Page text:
Last night I received word that Terry Buckle had died. Terry was the most admired Church Army/Threshold member during my tenure with the society.
He was admired for his longevity. He started as a young man as a Church Army Evangelist and continued to exercise his ministry of evangelism through years as: deacon, priest, bishop, and archbishop. You could draw a ‘Good News’ line through all his ministry, as he consistently lifted and lived for his Saviour.
He was admired for his holiness. There was nothing ‘holier than thou’ about Terry, but when you were in his presence you knew that you were with someone who spent so much time with Jesus that he carried the very aroma of his Lord.
He was admired because he was a man’s man. His holiness was not that of the sanctuary alone. Terry loved to be out on the land with his many friends in his beloved north country. His early days were influenced by the pioneer spirit and he never lost the love for outdoors and outdoorsmen.
He was admired for his temperament. I recall trying to engage him in railing against those I perceived as opponents to orthodoxy. He would not be baited into unkindness. He was a man of the firmest convictions but full of compassion for those who held other views, even when they were /unkind to him.
He was admired for his mischievous humour. He was a kind-hearted tease. He enjoyed pranks and loved to laugh. His sense of humour and self-deprecation opened up doors for him and brought opportunities to share the love of God.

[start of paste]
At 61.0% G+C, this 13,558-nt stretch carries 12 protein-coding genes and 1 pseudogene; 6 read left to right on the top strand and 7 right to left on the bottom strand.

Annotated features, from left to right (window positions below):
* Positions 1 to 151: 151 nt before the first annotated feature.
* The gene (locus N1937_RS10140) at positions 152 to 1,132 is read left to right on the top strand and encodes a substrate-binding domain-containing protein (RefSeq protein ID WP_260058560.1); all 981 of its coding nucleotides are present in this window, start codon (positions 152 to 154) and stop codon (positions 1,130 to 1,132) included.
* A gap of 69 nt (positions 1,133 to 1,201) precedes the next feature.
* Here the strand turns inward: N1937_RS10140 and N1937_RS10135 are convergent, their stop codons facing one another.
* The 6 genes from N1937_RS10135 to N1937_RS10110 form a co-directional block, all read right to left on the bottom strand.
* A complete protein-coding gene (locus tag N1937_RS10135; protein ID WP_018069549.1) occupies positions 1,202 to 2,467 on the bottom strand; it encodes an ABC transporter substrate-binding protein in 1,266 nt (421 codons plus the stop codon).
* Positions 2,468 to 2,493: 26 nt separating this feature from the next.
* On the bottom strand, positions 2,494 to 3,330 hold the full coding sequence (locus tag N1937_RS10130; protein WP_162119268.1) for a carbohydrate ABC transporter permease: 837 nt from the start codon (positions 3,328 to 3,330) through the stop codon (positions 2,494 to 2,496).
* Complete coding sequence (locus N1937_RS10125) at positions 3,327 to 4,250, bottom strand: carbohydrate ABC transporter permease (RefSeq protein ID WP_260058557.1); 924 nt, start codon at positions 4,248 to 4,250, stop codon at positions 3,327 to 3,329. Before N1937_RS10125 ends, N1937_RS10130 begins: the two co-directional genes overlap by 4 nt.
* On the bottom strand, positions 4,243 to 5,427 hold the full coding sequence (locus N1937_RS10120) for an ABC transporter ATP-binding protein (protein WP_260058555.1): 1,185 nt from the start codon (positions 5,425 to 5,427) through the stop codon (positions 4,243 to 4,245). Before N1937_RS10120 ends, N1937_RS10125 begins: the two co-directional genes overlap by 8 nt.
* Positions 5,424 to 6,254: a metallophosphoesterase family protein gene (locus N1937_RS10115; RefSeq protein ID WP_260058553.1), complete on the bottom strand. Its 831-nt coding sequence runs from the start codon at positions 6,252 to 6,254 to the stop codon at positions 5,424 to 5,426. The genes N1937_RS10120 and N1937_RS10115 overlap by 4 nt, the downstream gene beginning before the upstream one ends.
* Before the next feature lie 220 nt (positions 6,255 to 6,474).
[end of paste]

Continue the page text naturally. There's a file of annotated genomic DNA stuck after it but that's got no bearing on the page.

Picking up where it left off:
He was admired because he had a knack of making each person that he was engaging with feel as if they were important to him. This feeling, I think came naturally, because in the moment that person was important to him.
He was admired because in sickness and death he continued to point toward the One Who Saves. He insisted he was not saying “Goodbye!” but rather “See you later!”
How could you not admire a man like that? How could you not want to be a bit more like him?
On another note, today is the anniversary of 9 – 11. It was an event that changed my life. It was used of God to get my attention. I had been pouring a lot of energy into ‘churchy’ activities. I was then Chair of Anglican Renewal Ministry. On Sept. 11, I felt God call me back to my first love of evangelism. I quit all activities that were not associated with the pursuit of evangelism. This for me was the road less travelled by… and it has made all the difference.
4 thoughts on “An Admired Man”
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Well said, Reed. I didn’t know him well, but I can attest to every one of these admirable qualities. Terry was a kind and godly man who carried authority with grace. His legacy of love and faith will live on for generations to come.
So well said Reed, I completely agree. Yesterday I began my sermon with a tribute to Terry and must thank you for inspiring me to John 14. Do not let your hearts be troubled. Terry’s tribute fit in well.
Thank You Paul.
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